Which is why we need to have a clear and open discussion of the deep meaning of marriage, without thought police and political correctness.

Wednesday, March 15, 2006

Missing Pretty White Women

The news covers missing pretty white women obsessively. Anderson Cooper tries to answer for the news media about why this happens. He writes:

I've never, not even once, seen a story spiked because the victim was not attractive enough or the wrong race. But I've seen plenty of stories fall by the wayside, pushed down and out of the show, because a consensus develops that says, "You know, I don't think our viewers are very interested in this case." Is that racism or realism?

The most egregious case of missing pretty white woman syndrome is not the blonde in Aruba or the drowned wife in California, but Pvt. Jessica Lynch, captured in Iraq. A pretty, blue-eyed blonde in uniform, the Barbie soldier, didn't just get obsessive news coverage, she got a full-scale rescue mission, which almost killed the Iraqi doctors who were helping her.

What was not obsessively covered, what was barely mentioned, was that Spc. Shoshana Johnson was also captured that day. She fought back, was injured, and also later rescued. When she returned to the States, she was discharged on disability. She is solid and gracious in interviews, and defends Lynch from falsehoods that have been told about what she did and said.

Why isn't she famous, too? She's black, and not half as cute as Jessica Lynch.

Is that racism or realism? It's racism.

Tuesday, March 14, 2006

Could Women Thrive at Yale if They Could Respect Their Househusbands?

The current issue of the Yale alumni magazine explores how much having kids, or trying to have kids, contributes to the still-low numbers of tenured women at Yale. Yale (and Harvard and Princeton) famously give no advantage to their junior faculty when they come up for tenure – they still have to prove they are the best in the world. Getting a Ph.D. – now obligatory in the Ivies – and writing books and articles for tenure come at the same time as the baby-having window. Indeed, those fifteen years or so can completely obliterate the body's time to have kids.

Men do not have the same problem. Why? Because they have wives who take the lead with the little kids when their husbands are doing what it takes to get tenure in the Ivies. So why don't women find husbands who would act like those kinds of wives? The first reason is that such men are harder to come by. The more difficult reason is that, as a rule, women want to marry men who achieve at even higher levels than they do.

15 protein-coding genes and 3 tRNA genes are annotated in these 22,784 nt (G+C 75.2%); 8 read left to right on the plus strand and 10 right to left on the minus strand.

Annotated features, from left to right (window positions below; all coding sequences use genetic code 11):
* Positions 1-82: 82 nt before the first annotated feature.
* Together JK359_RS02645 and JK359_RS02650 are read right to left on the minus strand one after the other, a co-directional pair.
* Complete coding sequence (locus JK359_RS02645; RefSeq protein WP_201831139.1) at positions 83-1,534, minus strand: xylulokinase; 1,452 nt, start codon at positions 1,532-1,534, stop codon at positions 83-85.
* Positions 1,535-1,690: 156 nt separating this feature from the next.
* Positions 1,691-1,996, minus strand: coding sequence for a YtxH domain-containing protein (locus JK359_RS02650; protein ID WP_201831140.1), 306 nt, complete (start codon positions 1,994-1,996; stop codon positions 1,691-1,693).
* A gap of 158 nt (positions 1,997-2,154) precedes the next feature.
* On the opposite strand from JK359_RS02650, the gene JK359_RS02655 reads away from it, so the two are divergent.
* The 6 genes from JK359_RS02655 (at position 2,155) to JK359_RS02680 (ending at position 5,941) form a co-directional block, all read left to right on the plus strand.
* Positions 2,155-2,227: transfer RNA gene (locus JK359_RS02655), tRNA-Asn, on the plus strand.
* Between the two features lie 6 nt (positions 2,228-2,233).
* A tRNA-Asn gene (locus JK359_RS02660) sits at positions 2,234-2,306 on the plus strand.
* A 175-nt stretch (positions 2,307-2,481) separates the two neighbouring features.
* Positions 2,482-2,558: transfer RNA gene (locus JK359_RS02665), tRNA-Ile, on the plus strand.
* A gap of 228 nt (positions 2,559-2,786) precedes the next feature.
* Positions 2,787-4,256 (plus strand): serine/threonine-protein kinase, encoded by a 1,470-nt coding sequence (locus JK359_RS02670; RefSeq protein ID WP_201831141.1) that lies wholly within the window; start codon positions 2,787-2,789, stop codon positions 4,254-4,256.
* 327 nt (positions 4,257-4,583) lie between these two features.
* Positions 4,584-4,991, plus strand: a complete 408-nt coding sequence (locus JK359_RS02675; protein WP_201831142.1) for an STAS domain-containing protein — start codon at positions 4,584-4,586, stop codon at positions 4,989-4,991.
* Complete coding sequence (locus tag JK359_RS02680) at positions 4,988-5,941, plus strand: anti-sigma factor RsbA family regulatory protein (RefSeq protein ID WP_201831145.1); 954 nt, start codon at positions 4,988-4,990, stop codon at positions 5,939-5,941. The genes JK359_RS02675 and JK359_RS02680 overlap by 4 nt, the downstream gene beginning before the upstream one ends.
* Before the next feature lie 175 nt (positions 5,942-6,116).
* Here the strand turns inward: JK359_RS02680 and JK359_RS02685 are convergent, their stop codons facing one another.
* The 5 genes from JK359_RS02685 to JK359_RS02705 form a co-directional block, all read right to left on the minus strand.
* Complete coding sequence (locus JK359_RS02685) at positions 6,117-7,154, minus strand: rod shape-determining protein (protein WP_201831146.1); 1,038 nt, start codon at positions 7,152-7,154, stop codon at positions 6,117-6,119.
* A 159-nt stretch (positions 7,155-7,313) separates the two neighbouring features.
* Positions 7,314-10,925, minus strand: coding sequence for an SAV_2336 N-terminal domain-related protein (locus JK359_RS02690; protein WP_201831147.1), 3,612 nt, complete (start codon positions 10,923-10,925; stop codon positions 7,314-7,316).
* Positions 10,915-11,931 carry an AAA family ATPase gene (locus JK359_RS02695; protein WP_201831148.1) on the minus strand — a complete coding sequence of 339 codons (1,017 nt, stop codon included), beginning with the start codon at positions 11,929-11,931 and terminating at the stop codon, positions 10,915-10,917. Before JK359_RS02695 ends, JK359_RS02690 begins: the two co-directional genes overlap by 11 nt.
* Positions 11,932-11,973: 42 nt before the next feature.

The most difficult reason, though, seems to be that it is just much harder for women to fully respect men who stay home and take care of the kids.

That is a deeper revolution than more childcare can solve.

Sunday, March 12, 2006

How Big is the "Spiritual But Not Religious" Market?

A favorite social category that sophomores who have been through their first religion class use to describe themselves is "spiritual, but not religious." This is a hard category to pin down, especially since religion and spirituality are almost identical except for what they imply about your connection to a religious institution.

Recently the Higher Education Research Institute complete a massive survey (40,000+ respondents) on “Spirituality and the Professoriate.” If any group would be interested in adopting such a nuanced identity, it would be professors. So, what did the survey find?

The study defined the highly spiritual professors this way:
Seeking out opportunities to grow spiritually,
considering oneself a spiritual person, and
having an interest in integrating spirituality into one’s life.

By this standard, 43% scored high, 15% low.

They then asked how many professors considered themselves religious. Not surprisingly, more than two thirds of the highly spiritual professors also considered themselves highly religious.

Only 13% of the highly spiritual professors said they were not at all religious.

13% of 43% = 5.5% of all professors consider themselves "spiritual, but not religious."

Five and a half percent ain't zero, but it sure doesn't look like a sign that "religionless spirituality" is the next big thing, even among this unusually irreligious group.